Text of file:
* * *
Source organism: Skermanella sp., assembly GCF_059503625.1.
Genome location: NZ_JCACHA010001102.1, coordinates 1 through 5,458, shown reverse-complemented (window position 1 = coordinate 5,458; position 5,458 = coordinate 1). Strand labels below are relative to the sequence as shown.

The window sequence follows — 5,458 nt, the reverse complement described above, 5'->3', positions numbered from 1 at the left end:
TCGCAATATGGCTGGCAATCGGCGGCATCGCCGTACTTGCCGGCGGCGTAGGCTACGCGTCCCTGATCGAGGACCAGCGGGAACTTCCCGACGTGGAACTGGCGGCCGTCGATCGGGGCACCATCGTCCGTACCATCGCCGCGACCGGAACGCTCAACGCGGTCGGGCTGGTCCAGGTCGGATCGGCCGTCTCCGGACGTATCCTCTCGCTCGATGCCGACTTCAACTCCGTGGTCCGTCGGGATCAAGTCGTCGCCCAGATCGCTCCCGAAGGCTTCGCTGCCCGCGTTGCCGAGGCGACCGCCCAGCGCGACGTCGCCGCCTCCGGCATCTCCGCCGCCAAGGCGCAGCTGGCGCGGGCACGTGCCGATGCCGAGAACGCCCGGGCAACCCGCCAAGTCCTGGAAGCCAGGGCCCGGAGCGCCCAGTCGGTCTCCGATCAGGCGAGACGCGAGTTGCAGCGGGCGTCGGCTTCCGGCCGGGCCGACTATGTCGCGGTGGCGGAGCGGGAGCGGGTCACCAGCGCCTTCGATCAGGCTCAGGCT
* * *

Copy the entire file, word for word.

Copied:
Source organism: Skermanella sp., assembly GCF_059503625.1.
Genome location: NZ_JCACHA010001102.1, coordinates 1 through 5,458, shown reverse-complemented (window position 1 = coordinate 5,458; position 5,458 = coordinate 1). Strand labels below are relative to the sequence as shown.

The window sequence follows — 5,458 nt, the reverse complement described above, 5'->3', positions numbered from 1 at the left end:
TCGCAATATGGCTGGCAATCGGCGGCATCGCCGTACTTGCCGGCGGCGTAGGCTACGCGTCCCTGATCGAGGACCAGCGGGAACTTCCCGACGTGGAACTGGCGGCCGTCGATCGGGGCACCATCGTCCGTACCATCGCCGCGACCGGAACGCTCAACGCGGTCGGGCTGGTCCAGGTCGGATCGGCCGTCTCCGGACGTATCCTCTCGCTCGATGCCGACTTCAACTCCGTGGTCCGTCGGGATCAAGTCGTCGCCCAGATCGCTCCCGAAGGCTTCGCTGCCCGCGTTGCCGAGGCGACCGCCCAGCGCGACGTCGCCGCCTCCGGCATCTCCGCCGCCAAGGCGCAGCTGGCGCGGGCACGTGCCGATGCCGAGAACGCCCGGGCAACCCGCCAAGTCCTGGAAGCCAGGGCCCGGAGCGCCCAGTCGGTCTCCGATCAGGCGAGACGCGAGTTGCAGCGGGCGTCGGCTTCCGGCCGGGCCGACTATGTCGCGGTGGCGGAGCGGGAGCGGGTCACCAGCGCCTTCGATCAGGCTCAGGCT